Moving to Colombia

Moving to Colombia, I knew I would encounter a different culture and would need to become proficient in a new language. There would no doubt be many changes in my life and many things to learn. However, the biggest lessons learned have been about myself

Adapting to New Surroundings

Relocating to another country can be overwhelming at first. You transplant yourself from an environment where everything is familiar, to one where nothing is. There is so much to absorb and emotions run the gamut from excitement to frustration. 

I never imagined how I would feel in such a different setting and it didn't take long to find out.

Patience Truly Is a Virtue

Along with my suitcases, I brought a Type-A “get-it-done-yesterday” mindset. Very quickly I discovered the pace of life in Latin America is altogether different.

Bureaucracy feels like an endurance sport. After waiting forever for your turn at a government office, no matter the documents you provide, the process always seems to require “one more thing”.

In the beginning, this can drive you crazy, but as you settle into the rhythm of the new culture, you discover patience is a virtue.

Living Simply Is Easier

Back home there is a dizzying assortment of options for everything from cereal to toilet paper - the sheer abundance of goods and services at grocery stores is almost overwhelming.

All the same options may not exist here, and while initially it can feel frustrating, fewer choices can actually make life easier. Having fewer options can be freeing, as you learn to appreciate what you have, and you begin to live more simply.

Smiles Are the Universal Language

At first, the lack of fluency in the language of your newly adopted country can create awkward situations.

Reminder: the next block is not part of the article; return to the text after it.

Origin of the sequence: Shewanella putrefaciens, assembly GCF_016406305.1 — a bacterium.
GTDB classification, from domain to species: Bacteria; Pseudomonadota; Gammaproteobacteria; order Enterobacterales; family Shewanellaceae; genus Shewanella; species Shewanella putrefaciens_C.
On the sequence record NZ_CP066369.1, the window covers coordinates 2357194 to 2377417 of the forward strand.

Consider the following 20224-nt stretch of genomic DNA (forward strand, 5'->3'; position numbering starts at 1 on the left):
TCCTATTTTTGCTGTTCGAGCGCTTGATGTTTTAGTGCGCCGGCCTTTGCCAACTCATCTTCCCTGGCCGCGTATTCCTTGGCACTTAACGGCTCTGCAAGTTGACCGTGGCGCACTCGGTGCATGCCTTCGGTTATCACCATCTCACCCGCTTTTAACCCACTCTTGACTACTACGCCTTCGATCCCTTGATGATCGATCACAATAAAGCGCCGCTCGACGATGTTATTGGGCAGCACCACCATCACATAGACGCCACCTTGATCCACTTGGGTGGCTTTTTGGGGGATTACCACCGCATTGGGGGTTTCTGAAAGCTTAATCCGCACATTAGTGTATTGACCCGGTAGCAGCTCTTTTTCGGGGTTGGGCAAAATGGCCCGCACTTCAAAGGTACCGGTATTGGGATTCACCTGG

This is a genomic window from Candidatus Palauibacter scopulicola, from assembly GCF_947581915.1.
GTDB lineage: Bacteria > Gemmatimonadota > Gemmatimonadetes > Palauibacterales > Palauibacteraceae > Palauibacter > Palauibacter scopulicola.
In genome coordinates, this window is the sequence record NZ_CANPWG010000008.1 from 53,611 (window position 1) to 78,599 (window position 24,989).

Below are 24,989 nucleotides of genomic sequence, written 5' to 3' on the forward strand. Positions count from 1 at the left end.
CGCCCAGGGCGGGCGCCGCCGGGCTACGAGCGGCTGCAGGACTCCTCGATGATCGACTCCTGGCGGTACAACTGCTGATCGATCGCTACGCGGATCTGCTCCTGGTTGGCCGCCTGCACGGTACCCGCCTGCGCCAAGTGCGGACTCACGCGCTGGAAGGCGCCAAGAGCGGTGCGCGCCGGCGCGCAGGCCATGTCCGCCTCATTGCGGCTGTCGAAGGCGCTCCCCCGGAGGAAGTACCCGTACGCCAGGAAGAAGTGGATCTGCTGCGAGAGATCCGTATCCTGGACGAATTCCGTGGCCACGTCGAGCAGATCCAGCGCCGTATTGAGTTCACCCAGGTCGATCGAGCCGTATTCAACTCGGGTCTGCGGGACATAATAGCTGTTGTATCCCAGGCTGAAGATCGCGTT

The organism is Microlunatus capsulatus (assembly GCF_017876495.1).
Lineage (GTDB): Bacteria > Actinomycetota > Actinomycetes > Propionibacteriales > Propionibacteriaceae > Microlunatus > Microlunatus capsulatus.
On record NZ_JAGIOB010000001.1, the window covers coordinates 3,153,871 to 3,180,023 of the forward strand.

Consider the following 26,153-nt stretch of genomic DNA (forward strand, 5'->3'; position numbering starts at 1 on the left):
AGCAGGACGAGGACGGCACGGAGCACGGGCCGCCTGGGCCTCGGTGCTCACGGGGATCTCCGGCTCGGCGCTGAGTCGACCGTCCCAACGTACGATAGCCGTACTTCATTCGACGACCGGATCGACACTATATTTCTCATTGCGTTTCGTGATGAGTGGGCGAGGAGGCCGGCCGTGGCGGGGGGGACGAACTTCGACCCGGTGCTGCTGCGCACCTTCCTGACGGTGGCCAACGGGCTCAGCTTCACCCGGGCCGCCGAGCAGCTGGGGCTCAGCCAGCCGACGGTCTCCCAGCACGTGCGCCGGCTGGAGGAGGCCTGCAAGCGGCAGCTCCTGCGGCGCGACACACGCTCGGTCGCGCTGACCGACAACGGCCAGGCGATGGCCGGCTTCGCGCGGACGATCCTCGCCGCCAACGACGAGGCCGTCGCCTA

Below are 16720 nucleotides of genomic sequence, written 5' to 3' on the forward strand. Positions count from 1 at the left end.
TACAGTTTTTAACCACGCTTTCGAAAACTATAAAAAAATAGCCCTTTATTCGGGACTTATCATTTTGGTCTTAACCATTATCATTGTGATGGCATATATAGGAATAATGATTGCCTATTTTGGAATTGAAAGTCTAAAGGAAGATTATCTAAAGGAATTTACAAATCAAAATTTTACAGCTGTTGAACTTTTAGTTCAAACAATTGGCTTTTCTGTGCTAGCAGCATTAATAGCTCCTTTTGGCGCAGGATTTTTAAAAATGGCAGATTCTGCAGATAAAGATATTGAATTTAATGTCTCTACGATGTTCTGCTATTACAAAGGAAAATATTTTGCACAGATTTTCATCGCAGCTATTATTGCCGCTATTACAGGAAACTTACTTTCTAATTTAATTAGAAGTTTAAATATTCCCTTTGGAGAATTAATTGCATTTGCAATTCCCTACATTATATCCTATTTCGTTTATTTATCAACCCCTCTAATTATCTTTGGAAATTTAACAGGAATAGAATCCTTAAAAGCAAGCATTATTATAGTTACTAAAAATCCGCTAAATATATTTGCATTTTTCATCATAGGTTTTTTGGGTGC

But no matter where you are, a smile is the language everyone understands

You Are More Resilient Than You Know

To help daily activities run smoothly, most people design their lives to minimize challenges and surprises, however, this does little to exercise their resilience “muscles”. Moving to a new country provides countless opportunities to whip that aspect of oneself into shape, because no matter how good is the plan, things frequently go sideways. 

Successful expats are often amazed how flexible and resourceful they have become. We can be hopelessly lost at times - totally confused - and in way over our heads. But you tell yourself: “no matter what, I’m going to make this work.”

Your Country of Origin Looks Different from Afar

Living abroad has changed my perception. On one hand, I feel a greater appreciation for my home nation’s prosperity and efficiency. But after observing the focus on family, happiness, and leisure in other countries, I question the relentless pursuit of accumulation, consumption, wealth, and upward mobility where I came from.

Home Is Where You Are

I have also come to realize personal possessions are only one aspect of what defines a domicile. A residence can be anywhere but the most important thing inside those walls is you.

Now, when people ask me where I live, I reply, “home is where I hang my hat”.

People Are People

It is far too easy to pigeonhole people, and entire nationalities, based on limited stereotypical information. Such biases can even exist within different regions of the same country. However, one of the greatest blessings is experiencing the basic goodness of people, no matter where they live. Throughout my travels, locals have consistently been kind, compassionate, and helpful. 

Did I have to leave my home country to improve on positive traits like humility, patience, simplicity, and kindness? Technically, no, but it is easy to get caught-up in the frenetic energy of a fast-paced society which offers little reward for quiet contemplation.

Over the years, my Spanish has improved as I have integrated into the local culture. The experience has taught me how to be better global citizen and a better amateur radio operator.